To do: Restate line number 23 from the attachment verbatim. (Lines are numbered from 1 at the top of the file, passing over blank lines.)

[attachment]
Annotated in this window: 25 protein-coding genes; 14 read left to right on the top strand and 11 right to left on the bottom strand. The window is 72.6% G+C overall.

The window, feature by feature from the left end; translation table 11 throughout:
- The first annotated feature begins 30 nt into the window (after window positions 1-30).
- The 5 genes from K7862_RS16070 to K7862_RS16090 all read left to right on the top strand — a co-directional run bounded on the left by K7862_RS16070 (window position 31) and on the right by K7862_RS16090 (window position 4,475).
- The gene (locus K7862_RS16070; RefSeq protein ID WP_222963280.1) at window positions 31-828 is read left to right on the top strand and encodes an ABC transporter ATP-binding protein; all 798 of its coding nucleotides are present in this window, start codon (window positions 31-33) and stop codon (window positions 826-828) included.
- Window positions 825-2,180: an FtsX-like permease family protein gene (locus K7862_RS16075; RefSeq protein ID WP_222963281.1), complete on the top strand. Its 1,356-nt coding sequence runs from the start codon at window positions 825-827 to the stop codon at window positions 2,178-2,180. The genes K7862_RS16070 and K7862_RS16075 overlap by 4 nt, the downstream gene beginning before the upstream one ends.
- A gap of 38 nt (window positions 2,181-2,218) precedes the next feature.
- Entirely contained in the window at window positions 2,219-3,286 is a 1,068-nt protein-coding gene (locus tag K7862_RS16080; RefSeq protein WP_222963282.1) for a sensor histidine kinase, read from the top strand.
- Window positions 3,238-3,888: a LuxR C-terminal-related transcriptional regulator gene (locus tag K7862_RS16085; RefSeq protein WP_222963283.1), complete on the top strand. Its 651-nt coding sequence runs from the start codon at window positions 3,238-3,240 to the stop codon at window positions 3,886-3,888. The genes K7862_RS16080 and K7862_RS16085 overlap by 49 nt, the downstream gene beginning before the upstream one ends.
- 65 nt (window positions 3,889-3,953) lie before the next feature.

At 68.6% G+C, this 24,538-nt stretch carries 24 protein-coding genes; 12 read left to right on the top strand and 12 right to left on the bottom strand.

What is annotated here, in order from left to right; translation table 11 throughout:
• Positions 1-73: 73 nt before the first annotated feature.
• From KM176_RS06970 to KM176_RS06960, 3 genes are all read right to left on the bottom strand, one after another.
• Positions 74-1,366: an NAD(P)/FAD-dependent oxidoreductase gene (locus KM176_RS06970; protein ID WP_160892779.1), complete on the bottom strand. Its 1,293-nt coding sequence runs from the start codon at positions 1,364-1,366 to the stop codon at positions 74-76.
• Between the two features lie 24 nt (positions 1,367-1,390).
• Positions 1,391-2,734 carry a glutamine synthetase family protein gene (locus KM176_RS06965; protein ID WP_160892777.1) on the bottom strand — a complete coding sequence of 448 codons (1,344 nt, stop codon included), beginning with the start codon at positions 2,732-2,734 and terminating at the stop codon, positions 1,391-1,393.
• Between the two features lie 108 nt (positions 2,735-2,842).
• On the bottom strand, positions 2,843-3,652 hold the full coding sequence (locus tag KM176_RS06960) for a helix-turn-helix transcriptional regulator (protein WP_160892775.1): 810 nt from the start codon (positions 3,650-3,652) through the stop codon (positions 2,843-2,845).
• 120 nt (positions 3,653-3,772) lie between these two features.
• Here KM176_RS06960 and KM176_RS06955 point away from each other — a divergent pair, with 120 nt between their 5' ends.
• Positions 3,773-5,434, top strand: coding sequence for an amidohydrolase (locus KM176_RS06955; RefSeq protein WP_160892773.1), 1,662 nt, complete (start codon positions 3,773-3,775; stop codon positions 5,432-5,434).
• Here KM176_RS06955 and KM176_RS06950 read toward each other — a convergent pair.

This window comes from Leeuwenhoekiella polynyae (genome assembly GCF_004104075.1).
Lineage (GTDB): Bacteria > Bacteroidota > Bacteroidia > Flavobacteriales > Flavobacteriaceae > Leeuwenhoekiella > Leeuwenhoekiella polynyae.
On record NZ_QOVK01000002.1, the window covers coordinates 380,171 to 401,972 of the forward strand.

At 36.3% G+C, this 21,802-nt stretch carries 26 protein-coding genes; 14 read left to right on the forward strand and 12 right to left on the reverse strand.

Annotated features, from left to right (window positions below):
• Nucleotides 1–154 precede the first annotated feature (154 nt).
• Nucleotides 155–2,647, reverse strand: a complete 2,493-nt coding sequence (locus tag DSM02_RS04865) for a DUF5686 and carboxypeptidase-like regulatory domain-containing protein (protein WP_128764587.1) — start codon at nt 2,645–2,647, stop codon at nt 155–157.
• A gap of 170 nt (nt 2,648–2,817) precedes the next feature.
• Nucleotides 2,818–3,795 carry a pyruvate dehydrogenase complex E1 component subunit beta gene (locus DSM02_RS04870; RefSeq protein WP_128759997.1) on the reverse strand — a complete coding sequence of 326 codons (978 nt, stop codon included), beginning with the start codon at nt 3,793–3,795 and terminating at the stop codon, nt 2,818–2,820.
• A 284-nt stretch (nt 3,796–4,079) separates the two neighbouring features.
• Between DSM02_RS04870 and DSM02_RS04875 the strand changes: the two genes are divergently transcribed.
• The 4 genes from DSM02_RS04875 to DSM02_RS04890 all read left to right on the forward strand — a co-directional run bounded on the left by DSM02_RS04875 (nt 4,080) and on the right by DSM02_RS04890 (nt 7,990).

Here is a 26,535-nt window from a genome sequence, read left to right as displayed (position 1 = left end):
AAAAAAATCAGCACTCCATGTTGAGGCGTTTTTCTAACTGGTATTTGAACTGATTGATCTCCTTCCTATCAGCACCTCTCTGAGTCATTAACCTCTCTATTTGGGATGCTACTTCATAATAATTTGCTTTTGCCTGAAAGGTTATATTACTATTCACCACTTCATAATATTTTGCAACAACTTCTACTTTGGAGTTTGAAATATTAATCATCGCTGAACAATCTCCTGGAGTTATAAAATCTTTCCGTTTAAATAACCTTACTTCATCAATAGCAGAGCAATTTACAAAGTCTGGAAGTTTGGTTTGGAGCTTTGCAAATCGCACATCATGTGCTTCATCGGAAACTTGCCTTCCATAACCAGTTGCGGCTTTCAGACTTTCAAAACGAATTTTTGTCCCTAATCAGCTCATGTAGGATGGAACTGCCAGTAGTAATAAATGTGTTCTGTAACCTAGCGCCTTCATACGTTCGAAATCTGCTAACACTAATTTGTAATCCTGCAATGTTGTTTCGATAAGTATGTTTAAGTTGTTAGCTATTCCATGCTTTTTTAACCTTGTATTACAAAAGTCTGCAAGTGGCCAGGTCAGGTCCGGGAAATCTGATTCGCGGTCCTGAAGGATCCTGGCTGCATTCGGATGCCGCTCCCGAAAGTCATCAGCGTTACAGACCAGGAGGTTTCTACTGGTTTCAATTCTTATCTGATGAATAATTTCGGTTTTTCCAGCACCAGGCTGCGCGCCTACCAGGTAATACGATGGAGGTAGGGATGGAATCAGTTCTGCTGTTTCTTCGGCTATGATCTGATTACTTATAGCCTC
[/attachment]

• Here KM176_RS06955 and KM176_RS06950 read toward each other — a convergent pair.